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      Examining Prejudice Reduction Through Solidarity and Togetherness Experiences Among Gezi Park Activists in Turkey

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          Abstract

          Prejudice reduction research has focused on reducing negative regard as a means to improve relations between various groups (e.g., religious, ethnic, political). Though positive regard between groups may be created, these forms of contact and common identification do not alter policy orientations of advantaged groups toward disadvantaged ones. Rather than intergroup contact, it is suggested that a collective action model of prejudice reduction (Dixon, J., Levine, M., Reicher, S., & Durrheim, K. (2012). Beyond prejudice: Are negative evaluations the problem and is getting us to like one another more the solution? Behavioral and Brain Sciences, 35, 411-425) would create ties between disadvantaged groups to work toward beneficial policy change. We seek to show that the Gezi Park protests in Taksim, İstanbul functioned as an intergroup phenomenon, requiring the cooperation of a number of disadvantaged groups (e.g., feminists, Kurds) working together to improve the status of all present. In a series of interviews with 34 activists from the Gezi Park protests, participants were to reflect on their individual and group-based experiences during their time in the Gezi Park protests. Data indicate that although a few groups remained distant or disconnected during the protests, a common ground was achieved such that some participants were able to overcome past prejudices. Data also indicate that through group perceptions and individuals’ descriptions of events, groups who had previously not been able to cooperate were able to work and stick together at Gezi. Results also imply, in line with Dixon et al. (2012), that if disadvantaged groups work together, they might change the position of their groups and improve each group’s disadvantaged position via collective action.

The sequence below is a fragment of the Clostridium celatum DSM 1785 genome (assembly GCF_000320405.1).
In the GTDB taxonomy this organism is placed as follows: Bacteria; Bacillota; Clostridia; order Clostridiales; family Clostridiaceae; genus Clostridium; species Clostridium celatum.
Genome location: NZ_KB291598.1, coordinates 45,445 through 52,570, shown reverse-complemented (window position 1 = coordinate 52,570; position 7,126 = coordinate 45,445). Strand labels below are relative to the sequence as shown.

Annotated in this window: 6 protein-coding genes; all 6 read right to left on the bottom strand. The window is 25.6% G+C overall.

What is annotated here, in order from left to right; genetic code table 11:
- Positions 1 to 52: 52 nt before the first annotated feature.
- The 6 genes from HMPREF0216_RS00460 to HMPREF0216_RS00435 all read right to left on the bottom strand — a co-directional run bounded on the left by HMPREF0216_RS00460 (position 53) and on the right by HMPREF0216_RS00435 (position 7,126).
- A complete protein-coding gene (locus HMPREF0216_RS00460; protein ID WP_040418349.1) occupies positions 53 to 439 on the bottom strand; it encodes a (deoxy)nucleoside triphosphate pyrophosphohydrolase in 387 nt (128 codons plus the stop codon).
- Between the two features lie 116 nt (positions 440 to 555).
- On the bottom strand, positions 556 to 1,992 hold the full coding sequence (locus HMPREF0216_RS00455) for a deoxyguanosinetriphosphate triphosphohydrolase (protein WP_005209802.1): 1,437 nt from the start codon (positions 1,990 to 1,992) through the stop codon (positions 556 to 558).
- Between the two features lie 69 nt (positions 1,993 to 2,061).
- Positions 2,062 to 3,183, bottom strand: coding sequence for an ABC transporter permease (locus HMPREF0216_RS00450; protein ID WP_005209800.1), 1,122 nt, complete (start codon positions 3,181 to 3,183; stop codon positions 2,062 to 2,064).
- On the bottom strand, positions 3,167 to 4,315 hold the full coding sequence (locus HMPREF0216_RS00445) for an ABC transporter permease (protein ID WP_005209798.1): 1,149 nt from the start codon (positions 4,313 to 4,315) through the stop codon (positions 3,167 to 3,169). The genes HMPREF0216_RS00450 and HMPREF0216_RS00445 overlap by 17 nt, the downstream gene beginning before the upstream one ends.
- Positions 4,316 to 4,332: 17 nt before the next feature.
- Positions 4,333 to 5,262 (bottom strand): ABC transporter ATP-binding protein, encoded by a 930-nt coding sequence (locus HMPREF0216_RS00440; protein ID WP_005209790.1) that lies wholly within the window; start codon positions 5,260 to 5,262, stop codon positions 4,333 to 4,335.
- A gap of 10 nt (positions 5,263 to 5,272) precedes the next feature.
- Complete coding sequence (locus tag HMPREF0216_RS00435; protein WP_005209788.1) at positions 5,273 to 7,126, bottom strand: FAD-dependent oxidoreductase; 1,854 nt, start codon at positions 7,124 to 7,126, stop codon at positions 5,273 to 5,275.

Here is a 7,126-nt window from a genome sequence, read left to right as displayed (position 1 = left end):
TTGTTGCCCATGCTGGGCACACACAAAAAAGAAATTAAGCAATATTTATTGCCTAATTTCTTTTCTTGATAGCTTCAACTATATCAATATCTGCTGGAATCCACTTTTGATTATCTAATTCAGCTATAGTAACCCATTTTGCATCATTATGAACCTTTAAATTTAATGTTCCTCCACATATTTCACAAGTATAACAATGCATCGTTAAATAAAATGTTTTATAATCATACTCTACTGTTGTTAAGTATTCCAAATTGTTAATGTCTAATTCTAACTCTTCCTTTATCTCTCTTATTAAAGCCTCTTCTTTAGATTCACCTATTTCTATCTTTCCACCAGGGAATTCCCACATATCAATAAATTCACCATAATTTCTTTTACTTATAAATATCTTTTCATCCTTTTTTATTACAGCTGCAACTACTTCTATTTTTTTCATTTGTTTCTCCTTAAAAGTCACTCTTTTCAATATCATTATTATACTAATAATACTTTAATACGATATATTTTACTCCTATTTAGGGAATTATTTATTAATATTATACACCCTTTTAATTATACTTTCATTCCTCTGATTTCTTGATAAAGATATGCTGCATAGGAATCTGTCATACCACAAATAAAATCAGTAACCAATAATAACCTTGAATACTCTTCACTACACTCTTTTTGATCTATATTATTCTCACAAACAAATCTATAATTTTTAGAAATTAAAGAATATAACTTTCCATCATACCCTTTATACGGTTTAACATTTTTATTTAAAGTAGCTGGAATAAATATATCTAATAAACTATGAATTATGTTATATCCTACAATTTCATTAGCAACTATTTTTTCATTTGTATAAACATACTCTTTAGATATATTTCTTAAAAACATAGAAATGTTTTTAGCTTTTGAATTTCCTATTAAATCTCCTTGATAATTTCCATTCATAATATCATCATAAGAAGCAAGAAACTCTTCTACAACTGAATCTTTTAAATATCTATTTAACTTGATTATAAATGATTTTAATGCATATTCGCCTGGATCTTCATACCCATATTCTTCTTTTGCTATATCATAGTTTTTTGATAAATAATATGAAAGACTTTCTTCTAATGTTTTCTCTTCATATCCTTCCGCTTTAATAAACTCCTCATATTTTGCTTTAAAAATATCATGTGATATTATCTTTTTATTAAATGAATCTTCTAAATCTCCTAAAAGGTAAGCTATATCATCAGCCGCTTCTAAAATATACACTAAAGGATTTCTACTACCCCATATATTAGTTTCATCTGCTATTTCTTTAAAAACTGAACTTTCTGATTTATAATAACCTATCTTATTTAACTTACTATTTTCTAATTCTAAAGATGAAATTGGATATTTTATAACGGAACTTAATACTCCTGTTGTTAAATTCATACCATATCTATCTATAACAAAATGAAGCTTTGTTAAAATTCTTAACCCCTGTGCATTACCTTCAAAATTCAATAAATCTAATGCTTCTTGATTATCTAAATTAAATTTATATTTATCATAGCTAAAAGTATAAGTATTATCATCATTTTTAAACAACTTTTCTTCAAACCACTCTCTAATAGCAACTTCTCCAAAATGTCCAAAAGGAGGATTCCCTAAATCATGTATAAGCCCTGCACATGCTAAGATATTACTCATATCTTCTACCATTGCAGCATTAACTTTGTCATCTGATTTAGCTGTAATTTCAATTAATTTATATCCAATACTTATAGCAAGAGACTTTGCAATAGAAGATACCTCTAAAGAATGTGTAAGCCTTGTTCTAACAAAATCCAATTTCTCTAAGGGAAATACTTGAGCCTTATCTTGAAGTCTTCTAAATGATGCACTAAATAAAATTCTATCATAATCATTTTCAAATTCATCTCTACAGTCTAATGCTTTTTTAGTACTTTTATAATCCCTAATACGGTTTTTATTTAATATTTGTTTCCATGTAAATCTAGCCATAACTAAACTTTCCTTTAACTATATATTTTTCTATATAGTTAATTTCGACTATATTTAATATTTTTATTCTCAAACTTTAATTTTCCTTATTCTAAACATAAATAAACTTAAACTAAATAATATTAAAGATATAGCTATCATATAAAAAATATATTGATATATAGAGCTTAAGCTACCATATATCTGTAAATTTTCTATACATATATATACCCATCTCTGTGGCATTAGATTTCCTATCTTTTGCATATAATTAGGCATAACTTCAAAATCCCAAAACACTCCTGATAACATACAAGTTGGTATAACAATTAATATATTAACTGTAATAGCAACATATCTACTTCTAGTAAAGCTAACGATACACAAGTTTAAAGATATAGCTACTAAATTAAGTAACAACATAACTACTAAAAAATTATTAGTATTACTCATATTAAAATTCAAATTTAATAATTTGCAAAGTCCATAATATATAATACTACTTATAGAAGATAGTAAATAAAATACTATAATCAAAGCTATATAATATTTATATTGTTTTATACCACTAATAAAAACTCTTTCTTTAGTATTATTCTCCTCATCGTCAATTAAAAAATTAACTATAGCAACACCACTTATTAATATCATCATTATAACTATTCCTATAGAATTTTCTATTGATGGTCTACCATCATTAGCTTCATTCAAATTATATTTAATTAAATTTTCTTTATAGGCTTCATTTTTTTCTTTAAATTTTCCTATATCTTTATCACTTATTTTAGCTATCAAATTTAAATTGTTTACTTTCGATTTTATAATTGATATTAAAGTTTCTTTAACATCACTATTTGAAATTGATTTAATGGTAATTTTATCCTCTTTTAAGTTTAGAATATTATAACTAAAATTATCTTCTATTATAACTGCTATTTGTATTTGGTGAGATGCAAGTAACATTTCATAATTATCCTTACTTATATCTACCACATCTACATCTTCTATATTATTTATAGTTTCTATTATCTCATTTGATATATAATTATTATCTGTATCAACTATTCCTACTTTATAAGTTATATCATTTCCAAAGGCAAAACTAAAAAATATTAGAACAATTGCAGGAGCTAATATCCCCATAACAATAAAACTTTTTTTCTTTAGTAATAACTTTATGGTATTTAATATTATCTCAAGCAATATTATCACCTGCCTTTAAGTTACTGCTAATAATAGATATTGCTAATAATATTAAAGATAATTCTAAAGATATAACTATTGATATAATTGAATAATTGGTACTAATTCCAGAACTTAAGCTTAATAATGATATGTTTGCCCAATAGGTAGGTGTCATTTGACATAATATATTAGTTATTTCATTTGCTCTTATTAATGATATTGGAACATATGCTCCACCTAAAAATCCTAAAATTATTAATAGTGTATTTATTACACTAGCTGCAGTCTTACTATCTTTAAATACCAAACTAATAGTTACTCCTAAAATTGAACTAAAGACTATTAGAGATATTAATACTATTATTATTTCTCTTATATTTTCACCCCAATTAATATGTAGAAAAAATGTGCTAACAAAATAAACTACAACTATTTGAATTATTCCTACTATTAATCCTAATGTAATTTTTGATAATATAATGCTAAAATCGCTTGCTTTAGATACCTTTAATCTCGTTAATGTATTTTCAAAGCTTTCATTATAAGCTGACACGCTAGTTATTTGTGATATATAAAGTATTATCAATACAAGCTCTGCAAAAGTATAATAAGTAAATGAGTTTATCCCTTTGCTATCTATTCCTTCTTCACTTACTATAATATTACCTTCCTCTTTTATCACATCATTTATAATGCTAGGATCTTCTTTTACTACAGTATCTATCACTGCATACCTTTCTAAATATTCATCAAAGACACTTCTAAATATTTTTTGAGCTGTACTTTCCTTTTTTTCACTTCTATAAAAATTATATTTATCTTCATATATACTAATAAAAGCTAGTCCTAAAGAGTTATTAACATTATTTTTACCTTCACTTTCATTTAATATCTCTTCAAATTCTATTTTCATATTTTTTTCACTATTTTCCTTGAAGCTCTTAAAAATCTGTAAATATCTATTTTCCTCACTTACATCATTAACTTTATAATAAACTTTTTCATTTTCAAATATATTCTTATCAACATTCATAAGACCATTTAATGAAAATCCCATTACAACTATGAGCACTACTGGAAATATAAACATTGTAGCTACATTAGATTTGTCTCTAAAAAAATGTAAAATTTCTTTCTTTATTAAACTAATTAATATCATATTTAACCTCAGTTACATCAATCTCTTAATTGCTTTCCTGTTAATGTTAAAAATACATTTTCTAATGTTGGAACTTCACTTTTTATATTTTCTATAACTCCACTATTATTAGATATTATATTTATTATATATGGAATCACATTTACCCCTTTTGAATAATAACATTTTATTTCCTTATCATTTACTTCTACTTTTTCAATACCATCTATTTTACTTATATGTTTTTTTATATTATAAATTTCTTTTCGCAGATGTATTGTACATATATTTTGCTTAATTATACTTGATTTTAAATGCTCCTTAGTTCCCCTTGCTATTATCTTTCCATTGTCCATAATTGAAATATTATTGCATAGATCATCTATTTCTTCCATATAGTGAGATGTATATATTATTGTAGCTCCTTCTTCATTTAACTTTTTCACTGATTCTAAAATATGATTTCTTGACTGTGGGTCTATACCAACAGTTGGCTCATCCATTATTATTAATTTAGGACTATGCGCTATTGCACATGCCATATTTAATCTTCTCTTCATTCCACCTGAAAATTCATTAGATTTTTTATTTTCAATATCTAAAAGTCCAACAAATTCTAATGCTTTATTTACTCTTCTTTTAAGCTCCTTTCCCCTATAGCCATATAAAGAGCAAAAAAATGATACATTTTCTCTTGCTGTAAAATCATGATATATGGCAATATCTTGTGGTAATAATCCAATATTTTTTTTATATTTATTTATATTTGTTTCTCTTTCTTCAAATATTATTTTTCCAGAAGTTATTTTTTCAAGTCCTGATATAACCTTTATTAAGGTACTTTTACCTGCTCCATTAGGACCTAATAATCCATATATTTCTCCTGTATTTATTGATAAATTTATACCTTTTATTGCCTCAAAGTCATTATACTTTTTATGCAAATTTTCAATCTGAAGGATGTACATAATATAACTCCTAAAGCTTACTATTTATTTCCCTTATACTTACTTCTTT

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          A meta-analytic test of intergroup contact theory.

          The present article presents a meta-analytic test of intergroup contact theory. With 713 independent samples from 515 studies, the meta-analysis finds that intergroup contact typically reduces intergroup prejudice. Multiple tests indicate that this finding appears not to result from either participant selection or publication biases, and the more rigorous studies yield larger mean effects. These contact effects typically generalize to the entire outgroup, and they emerge across a broad range of outgroup targets and contact settings. Similar patterns also emerge for samples with racial or ethnic targets and samples with other targets. This result suggests that contact theory, devised originally for racial and ethnic encounters, can be extended to other groups. A global indicator of Allport's optimal contact conditions demonstrates that contact under these conditions typically leads to even greater reduction in prejudice. Closer examination demonstrates that these conditions are best conceptualized as an interrelated bundle rather than as independent factors. Further, the meta-analytic findings indicate that these conditions are not essential for prejudice reduction. Hence, future work should focus on negative factors that prevent intergroup contact from diminishing prejudice as well as the development of a more comprehensive theory of intergroup contact. Copyright 2006 APA.